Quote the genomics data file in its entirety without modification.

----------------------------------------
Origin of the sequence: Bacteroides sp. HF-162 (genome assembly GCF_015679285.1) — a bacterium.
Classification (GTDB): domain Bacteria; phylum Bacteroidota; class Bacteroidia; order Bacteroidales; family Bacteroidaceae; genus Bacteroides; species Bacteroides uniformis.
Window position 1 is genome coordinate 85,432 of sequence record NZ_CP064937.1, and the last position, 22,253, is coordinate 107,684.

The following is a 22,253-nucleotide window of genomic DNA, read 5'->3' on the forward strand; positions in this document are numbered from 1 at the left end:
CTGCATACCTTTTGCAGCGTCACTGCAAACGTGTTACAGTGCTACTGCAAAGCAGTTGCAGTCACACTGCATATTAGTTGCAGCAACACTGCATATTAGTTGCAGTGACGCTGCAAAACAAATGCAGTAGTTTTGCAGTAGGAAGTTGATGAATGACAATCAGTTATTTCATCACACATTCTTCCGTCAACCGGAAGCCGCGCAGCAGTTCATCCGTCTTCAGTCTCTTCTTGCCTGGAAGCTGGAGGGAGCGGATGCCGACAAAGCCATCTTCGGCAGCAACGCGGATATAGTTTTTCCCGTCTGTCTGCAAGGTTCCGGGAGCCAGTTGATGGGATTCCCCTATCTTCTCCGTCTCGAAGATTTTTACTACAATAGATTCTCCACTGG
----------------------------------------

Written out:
Origin of the sequence: Bacteroides sp. HF-162 (genome assembly GCF_015679285.1) — a bacterium.
Classification (GTDB): domain Bacteria; phylum Bacteroidota; class Bacteroidia; order Bacteroidales; family Bacteroidaceae; genus Bacteroides; species Bacteroides uniformis.
Window position 1 is genome coordinate 85,432 of sequence record NZ_CP064937.1, and the last position, 22,253, is coordinate 107,684.

The following is a 22,253-nucleotide window of genomic DNA, read 5'->3' on the forward strand; positions in this document are numbered from 1 at the left end:
CTGCATACCTTTTGCAGCGTCACTGCAAACGTGTTACAGTGCTACTGCAAAGCAGTTGCAGTCACACTGCATATTAGTTGCAGCAACACTGCATATTAGTTGCAGTGACGCTGCAAAACAAATGCAGTAGTTTTGCAGTAGGAAGTTGATGAATGACAATCAGTTATTTCATCACACATTCTTCCGTCAACCGGAAGCCGCGCAGCAGTTCATCCGTCTTCAGTCTCTTCTTGCCTGGAAGCTGGAGGGAGCGGATGCCGACAAAGCCATCTTCGGCAGCAACGCGGATATAGTTTTTCCCGTCTGTCTGCAAGGTTCCGGGAGCCAGTTGATGGGATTCCCCTATCTTCTCCGTCTCGAAGATTTTTACTACAATAGATTCTCCACTGG